By Herald on October 26, 2020.
Distraught over a split with his common-law spouse, Kyle Lewis Crow Chief entered his ex’s residence near Glenwood, caught her with another man, and shot him in the head.
Crow Chief fled to Edmonton after the shooting during the early morning hours of Feb. 7, 2019, but was found several days later and charged with second-degree murder. On Monday, however, the 29-year-old man pleaded guilty in Lethbridge provincial court to break and enter to commit aggravated assault, and discharging a firearm to wound, maim, disfigure or endanger life.
Crow Chief and his former spouse, Sheena Sugai, had separated two months before the shooting, and Crow Chief had moved in with his brother while Sugai remained in her father’s home, Crown Prosecutor Erin Olsen told court.
The day before the shooting Crow Chief picked up his two children from their home and took them to a hockey game in Lethbridge. He also took a .22-calibre rifle from the house. That same day he had learned Sugai was in a relationship with Jesse Day Rider, and he was distraught.
“He then decided to go to her home with the intention of confronting her with what he knew about her relationship with Mr. Day Rider,” Olsen explained. “He was also considering suicide.”
At about 2:20 a.m. Feb. 7 Crow Chief went into the house, entered Sugai’s bedroom and found her and 41-year-old Day Rider asleep in bed. He pointed the gun at Day Rider, yelled “what the f— is going on?” and shot him in the head. Crow Chief fired a second shot while Sugai attempted to push him out of the room, and the bullet struck the already unconscious Day Rider in the shoulder.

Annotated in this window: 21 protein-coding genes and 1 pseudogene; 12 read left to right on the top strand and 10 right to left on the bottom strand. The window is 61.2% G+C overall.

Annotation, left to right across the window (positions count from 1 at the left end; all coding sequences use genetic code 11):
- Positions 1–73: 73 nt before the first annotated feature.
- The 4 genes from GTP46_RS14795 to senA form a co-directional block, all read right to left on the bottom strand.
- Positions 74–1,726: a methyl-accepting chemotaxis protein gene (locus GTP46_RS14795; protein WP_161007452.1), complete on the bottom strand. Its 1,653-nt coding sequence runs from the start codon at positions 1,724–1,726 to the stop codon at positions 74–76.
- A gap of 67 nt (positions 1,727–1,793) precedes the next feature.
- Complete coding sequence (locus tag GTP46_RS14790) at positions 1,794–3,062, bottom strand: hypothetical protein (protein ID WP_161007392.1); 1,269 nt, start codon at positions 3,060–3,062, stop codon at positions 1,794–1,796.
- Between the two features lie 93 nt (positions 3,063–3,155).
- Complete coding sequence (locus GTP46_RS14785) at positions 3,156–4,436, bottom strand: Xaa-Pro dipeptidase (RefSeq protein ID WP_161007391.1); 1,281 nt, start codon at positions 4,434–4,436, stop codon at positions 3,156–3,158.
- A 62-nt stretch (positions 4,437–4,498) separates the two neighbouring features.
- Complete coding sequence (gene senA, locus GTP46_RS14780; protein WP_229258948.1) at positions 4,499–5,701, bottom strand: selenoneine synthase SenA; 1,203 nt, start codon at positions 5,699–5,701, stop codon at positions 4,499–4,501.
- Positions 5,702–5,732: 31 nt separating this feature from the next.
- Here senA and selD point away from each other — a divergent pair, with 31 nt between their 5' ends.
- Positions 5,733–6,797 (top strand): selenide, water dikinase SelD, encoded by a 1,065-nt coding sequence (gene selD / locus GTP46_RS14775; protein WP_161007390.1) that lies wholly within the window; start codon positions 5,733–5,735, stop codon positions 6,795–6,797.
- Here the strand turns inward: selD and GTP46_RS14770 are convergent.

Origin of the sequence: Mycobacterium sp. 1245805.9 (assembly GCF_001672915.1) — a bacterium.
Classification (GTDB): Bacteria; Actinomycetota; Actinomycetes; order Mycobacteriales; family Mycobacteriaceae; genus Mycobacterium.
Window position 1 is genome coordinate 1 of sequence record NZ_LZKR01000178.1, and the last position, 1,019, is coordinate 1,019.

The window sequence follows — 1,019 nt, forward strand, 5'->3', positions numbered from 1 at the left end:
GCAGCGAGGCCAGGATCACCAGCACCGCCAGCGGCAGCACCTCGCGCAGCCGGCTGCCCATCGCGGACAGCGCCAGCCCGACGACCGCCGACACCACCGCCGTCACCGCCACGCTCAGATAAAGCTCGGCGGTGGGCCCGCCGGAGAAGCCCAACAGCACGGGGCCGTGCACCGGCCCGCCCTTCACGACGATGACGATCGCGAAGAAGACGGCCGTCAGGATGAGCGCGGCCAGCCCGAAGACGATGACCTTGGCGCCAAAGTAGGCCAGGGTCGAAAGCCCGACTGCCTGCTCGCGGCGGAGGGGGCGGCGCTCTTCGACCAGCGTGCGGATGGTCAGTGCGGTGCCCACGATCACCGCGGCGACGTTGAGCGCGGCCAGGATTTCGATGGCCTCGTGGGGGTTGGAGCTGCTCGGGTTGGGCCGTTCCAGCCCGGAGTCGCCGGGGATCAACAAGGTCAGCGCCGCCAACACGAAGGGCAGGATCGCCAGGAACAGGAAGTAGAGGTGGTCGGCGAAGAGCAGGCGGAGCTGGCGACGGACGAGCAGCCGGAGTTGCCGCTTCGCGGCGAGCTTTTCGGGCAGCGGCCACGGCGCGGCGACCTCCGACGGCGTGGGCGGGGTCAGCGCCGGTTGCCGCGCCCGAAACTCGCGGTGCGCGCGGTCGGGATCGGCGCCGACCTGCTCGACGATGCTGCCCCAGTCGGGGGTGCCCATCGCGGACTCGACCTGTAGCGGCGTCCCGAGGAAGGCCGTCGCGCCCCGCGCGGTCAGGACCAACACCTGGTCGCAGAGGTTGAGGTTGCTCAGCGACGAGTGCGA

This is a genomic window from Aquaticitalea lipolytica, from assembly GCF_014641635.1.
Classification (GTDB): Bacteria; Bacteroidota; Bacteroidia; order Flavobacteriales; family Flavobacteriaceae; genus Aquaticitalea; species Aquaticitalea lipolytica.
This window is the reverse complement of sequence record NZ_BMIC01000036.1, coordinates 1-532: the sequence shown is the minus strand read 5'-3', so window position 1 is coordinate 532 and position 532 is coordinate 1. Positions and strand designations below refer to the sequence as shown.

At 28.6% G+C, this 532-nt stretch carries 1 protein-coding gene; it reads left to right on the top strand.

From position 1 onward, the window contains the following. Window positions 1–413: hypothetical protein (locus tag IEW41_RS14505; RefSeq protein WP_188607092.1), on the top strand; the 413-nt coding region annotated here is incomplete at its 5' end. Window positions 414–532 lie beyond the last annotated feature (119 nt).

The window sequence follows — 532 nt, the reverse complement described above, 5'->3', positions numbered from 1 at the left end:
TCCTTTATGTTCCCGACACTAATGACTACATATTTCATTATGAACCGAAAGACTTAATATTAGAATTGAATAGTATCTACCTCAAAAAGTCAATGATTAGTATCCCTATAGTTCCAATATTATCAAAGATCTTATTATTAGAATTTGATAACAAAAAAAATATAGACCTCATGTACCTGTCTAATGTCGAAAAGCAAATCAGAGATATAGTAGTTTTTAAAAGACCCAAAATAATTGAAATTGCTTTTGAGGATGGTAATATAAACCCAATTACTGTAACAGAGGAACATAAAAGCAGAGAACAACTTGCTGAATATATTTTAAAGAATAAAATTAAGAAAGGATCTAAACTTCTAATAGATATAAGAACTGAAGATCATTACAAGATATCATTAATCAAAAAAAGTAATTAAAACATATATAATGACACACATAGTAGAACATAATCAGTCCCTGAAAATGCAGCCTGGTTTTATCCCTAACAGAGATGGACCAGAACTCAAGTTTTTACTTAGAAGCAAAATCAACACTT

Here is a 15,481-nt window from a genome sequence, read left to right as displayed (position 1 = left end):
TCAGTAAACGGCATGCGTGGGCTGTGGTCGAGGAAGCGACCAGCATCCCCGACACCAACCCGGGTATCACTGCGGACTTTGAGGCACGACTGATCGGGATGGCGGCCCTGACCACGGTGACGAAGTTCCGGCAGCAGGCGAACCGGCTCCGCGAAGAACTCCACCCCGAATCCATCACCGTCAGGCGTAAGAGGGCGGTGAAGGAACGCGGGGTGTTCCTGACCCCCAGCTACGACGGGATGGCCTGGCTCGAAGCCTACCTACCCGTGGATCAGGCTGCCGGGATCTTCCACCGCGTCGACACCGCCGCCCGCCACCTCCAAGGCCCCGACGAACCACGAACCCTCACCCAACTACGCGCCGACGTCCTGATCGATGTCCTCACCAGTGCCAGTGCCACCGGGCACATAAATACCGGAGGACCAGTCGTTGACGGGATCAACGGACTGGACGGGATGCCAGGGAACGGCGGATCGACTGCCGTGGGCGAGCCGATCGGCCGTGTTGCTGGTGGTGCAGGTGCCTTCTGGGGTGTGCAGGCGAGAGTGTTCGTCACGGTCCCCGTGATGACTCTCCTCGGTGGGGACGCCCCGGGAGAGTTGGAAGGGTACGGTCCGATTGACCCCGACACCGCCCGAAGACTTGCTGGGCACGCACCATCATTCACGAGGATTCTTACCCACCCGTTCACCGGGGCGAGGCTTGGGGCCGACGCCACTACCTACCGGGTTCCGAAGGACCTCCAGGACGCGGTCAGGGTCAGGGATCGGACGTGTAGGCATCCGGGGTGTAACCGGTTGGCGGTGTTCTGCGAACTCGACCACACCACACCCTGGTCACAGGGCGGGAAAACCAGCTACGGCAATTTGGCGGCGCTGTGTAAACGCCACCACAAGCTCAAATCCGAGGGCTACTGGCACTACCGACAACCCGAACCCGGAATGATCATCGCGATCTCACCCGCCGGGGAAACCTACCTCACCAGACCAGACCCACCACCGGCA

“Mr. Day Rider suffered a life-threatening brain injury when Mr. Crow Chief shot him in the head,” Olsen told Judge Sylvia Oishi. “He was taken by ambulance to Fort Macleod where he met the STARS air ambulance and was flown to Calgary.”
The victim remained on life support for several months and is currently in the Chinook Regional Hospital in Lethbridge with what is believed to be permanent and severe brain damage. He requires 24-hour care and can’t speak or walk.
“His family measures progress in small successes, such as when he was able to wiggle his toes again, or when he seemed able to blink his eyes in response to something they said or did.”
Olsen said Crow Chief gave a statement to police and blamed Sugai for the shooting, claiming she had been unfaithful and had lied to him. And because she was involved with Day Rider, she had lost the opportunity to be a mother to their children. Crow Chief said had Sugai been honest with him, he may have handled things differently.
“He also said he was not going to kill Miss Sugai because his children would never forgive him.”
Crow Chief, who has been out of custody since he was granted bail in January, sat motionless and alone on one side of the courtroom while Olsen read details of the shooting.
A sentencing hearing won’t be held until next March to allow time for the preparation of several assessments, which will help the judge determine a fit sentence. And although Olsen and Calgary lawyer Balfour Der agreed with each other on the details of the offence outlined in court, they are not expected to agree with each other on a sentence.
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